Wallingford will offer new high school courses in manufacturing
Published: July 14, 2015 | Last Modified: July 14, 2015 09:43PM
By Eric Vo Record-Journal staff
WALLINGFORD — The school system is hoping to offer two new high school courses in manufacturing during the 2016-17 school year.
School and town officials met Tuesday with business leaders and representatives from state community colleges and universities to discuss courses that would help students land manufacturing jobs. The group also toured Lyman Hall and Sheehan high schools.
“The overarching goal is we need to keep manufacturing not only in Wallingford, but in Connecticut,” Menzo told the group. “We need to keep it and grow it.”
The group will reconvene to discuss curriculum for the new courses.
School and town officials also said they want to address the “stigma” they feel is associated with manufacturing work, said Economic Development Specialist Tim Ryan.
“One of the things that hovers over manufacturing is this stereotype that manufacturing is sweaty, noisy jobs,” Ryan said. “In reality, all manufacturing is not like that, especially advanced manufacturing.”
Lou Manzione, dean of the college of engineering, technology, and architecture at the University of Hartford, added that “young people don’t recognize the exciting careers in manufacturing.”
The lack of young people interested in manufacturing jobs is hurting state businesses, said Hubert Godin, coordinator of engineering science and technology studies at Middlesex Community College.
Menzo also said he wants the new courses to help solve town-specific issues. It’s a similar model to the one used by the University of Hartford, Manzione said.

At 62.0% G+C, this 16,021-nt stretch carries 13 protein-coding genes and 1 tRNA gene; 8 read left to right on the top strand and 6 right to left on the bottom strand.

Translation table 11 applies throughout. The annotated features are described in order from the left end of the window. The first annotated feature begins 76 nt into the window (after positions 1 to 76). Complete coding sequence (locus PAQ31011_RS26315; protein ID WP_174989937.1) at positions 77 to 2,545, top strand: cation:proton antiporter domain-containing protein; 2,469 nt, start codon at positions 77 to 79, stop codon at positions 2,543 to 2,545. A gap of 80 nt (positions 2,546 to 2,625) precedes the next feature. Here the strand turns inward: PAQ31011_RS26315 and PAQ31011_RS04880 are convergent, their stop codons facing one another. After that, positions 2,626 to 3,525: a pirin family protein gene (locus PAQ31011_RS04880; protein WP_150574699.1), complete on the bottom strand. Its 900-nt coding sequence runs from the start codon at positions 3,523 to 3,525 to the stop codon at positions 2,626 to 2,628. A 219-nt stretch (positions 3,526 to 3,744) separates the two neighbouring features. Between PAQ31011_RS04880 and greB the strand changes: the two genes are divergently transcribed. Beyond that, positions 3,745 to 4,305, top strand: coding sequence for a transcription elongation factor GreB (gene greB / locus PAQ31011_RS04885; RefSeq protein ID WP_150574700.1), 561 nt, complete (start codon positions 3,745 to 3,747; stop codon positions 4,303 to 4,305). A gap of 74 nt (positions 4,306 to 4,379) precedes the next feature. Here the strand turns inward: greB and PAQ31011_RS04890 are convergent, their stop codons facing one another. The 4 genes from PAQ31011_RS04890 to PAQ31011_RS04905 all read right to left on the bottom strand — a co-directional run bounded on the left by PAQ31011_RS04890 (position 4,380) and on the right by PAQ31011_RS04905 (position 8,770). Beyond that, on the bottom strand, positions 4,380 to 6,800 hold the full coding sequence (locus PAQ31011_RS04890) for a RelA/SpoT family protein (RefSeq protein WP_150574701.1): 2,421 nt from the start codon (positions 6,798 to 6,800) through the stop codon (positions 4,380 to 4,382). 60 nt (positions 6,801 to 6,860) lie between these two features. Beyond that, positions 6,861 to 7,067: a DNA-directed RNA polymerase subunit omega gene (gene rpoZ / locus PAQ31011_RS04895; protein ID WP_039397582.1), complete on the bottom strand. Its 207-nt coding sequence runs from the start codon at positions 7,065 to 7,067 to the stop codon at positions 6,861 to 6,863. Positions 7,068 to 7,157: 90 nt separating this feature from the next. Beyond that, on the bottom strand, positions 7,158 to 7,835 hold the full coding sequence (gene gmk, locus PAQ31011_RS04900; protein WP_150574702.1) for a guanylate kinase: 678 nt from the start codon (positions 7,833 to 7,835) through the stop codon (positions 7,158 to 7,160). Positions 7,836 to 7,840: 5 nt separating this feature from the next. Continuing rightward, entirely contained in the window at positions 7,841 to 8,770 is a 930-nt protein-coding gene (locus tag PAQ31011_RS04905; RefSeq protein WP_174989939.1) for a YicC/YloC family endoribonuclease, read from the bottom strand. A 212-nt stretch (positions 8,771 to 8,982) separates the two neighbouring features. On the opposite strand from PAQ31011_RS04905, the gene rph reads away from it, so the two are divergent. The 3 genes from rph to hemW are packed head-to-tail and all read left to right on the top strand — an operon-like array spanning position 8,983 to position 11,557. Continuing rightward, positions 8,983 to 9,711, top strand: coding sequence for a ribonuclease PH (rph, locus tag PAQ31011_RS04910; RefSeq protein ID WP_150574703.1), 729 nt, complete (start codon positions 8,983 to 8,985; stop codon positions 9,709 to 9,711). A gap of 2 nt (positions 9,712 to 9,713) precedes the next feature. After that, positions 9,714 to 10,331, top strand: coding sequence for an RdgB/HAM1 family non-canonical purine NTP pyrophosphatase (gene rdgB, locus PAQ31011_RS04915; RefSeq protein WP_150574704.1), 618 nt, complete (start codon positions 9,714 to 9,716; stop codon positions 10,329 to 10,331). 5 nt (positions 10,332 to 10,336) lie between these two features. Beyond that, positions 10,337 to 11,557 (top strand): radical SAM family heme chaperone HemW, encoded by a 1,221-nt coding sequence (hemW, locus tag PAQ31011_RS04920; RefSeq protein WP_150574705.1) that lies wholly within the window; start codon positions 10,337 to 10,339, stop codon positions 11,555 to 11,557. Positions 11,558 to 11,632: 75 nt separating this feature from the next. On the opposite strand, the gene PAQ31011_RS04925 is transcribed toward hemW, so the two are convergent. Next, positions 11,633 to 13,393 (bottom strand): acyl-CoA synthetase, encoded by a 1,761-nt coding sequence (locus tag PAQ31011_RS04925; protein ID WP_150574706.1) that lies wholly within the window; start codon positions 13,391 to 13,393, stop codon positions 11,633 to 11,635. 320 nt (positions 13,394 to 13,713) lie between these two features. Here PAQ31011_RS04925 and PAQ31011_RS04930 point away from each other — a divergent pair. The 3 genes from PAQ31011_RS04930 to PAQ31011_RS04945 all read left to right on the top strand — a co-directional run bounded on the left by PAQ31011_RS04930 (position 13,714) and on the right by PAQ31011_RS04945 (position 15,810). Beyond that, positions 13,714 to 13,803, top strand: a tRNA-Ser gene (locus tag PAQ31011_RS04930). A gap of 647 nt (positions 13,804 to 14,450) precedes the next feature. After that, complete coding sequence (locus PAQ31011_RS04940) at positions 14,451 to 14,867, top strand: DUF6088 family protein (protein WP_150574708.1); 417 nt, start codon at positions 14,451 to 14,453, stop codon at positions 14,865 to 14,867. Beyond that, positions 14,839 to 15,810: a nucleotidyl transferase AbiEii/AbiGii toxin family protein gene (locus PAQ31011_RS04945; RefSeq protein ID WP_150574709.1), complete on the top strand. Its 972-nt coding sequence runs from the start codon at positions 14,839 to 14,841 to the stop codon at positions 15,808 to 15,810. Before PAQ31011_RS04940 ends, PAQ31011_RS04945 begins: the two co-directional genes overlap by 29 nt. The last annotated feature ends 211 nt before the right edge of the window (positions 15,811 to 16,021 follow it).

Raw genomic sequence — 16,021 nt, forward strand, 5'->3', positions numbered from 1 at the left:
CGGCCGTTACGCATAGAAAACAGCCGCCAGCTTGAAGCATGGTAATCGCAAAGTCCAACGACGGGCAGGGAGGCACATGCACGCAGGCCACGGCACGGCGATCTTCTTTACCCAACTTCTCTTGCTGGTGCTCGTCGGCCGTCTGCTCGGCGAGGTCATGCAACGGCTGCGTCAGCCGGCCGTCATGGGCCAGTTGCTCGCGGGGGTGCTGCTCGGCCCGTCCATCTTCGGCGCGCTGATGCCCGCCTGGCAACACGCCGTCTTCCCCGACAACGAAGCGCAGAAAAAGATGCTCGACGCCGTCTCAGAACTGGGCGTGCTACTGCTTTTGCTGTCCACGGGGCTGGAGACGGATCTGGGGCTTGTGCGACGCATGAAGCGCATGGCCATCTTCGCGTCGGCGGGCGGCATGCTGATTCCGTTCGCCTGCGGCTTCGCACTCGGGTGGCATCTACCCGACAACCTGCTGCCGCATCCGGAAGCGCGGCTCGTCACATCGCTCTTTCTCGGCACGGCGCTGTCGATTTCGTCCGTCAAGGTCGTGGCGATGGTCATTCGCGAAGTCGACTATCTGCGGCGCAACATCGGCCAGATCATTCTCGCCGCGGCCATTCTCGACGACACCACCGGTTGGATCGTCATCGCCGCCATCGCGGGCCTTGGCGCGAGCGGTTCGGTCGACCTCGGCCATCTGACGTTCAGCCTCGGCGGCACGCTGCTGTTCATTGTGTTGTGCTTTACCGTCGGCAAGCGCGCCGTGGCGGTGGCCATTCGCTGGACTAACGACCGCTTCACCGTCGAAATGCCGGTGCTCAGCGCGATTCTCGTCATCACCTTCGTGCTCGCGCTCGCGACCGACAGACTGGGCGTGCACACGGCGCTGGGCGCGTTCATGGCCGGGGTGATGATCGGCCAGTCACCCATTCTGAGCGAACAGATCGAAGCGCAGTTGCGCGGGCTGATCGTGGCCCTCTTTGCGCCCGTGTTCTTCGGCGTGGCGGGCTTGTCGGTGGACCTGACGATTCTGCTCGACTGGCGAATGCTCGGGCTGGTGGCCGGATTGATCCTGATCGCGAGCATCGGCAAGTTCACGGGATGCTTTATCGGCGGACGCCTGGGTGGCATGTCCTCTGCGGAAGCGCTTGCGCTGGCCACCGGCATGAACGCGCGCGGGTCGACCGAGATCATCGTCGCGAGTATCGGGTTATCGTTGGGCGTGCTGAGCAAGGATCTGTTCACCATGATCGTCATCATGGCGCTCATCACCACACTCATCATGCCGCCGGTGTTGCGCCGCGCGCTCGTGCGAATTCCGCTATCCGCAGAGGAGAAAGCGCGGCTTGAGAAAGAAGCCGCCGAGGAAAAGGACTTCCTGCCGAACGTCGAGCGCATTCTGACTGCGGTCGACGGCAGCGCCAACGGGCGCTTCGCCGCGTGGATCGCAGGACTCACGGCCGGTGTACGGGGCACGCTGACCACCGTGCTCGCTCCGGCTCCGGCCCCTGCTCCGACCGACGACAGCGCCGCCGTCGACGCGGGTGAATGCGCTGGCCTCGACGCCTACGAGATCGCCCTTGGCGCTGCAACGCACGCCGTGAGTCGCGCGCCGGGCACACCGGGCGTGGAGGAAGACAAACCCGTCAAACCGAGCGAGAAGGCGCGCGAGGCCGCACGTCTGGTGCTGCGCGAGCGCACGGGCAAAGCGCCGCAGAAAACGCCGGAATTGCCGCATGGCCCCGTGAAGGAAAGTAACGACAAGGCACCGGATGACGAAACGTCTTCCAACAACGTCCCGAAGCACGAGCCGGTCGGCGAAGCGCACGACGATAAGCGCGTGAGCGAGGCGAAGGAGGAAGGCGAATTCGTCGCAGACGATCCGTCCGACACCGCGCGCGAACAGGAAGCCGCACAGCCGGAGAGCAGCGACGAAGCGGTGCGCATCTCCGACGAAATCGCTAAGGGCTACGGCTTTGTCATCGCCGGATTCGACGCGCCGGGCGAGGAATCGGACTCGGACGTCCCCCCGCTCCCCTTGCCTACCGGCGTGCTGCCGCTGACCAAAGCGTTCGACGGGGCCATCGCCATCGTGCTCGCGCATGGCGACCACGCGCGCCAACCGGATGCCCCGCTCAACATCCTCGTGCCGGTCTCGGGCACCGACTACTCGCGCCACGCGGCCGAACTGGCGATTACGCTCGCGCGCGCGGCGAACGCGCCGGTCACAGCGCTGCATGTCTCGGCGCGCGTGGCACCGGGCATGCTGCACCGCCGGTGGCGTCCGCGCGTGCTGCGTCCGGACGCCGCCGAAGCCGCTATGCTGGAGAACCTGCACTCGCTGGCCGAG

“We try to address where we see there are needs and there are significant ones in Connecticut,” Manzione said.
Manzione said University of Hartford programs involve partnerships with companies like Pratt and Whitney. The businesses help the college identify needed skills.
The group also agreed there isn’t enough marketing of manufacturing programs around the state. Menzo suggested the local Parent Teacher Advisory Council could help promote the new Wallingford high school courses.
Jay Cei, Ulbrich Stainless Steel chief financial officer and a school board member, attended Tuesday’s discussion.
Cei said the company is looking into a certificate program that would allow students to work as interns or shadow an employee, with the hopes it will lead to a full-time job.
Ulbrich may also sponsor a program that would allow students to go to college full time and work at the company part time.
If they return to work at Ulbrich after graduating, Cei said, they could receive 50 percent student loan forgiveness.